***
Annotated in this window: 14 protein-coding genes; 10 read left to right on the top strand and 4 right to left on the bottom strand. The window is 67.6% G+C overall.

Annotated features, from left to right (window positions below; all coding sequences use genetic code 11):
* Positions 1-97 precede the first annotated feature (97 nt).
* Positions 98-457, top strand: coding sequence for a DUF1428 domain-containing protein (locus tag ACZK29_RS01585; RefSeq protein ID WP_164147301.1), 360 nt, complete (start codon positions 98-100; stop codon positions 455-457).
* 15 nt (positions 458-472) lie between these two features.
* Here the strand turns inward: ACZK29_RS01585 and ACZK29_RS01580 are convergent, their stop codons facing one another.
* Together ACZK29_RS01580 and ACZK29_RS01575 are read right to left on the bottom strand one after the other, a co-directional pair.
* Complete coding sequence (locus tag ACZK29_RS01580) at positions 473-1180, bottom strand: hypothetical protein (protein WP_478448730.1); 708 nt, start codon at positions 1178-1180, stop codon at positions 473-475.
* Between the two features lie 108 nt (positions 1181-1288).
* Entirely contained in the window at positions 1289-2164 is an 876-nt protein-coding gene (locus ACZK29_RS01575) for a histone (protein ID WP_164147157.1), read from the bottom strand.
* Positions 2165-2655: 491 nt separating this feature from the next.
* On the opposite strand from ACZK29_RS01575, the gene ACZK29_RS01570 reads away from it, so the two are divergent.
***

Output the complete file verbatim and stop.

Annotated in this window: 14 protein-coding genes; 10 read left to right on the top strand and 4 right to left on the bottom strand. The window is 67.6% G+C overall.

Annotated features, from left to right (window positions below; all coding sequences use genetic code 11):
* Positions 1-97 precede the first annotated feature (97 nt).
* Positions 98-457, top strand: coding sequence for a DUF1428 domain-containing protein (locus tag ACZK29_RS01585; RefSeq protein ID WP_164147301.1), 360 nt, complete (start codon positions 98-100; stop codon positions 455-457).
* 15 nt (positions 458-472) lie between these two features.
* Here the strand turns inward: ACZK29_RS01585 and ACZK29_RS01580 are convergent, their stop codons facing one another.
* Together ACZK29_RS01580 and ACZK29_RS01575 are read right to left on the bottom strand one after the other, a co-directional pair.
* Complete coding sequence (locus tag ACZK29_RS01580) at positions 473-1180, bottom strand: hypothetical protein (protein WP_478448730.1); 708 nt, start codon at positions 1178-1180, stop codon at positions 473-475.
* Between the two features lie 108 nt (positions 1181-1288).
* Entirely contained in the window at positions 1289-2164 is an 876-nt protein-coding gene (locus ACZK29_RS01575) for a histone (protein ID WP_164147157.1), read from the bottom strand.
* Positions 2165-2655: 491 nt separating this feature from the next.
* On the opposite strand from ACZK29_RS01575, the gene ACZK29_RS01570 reads away from it, so the two are divergent.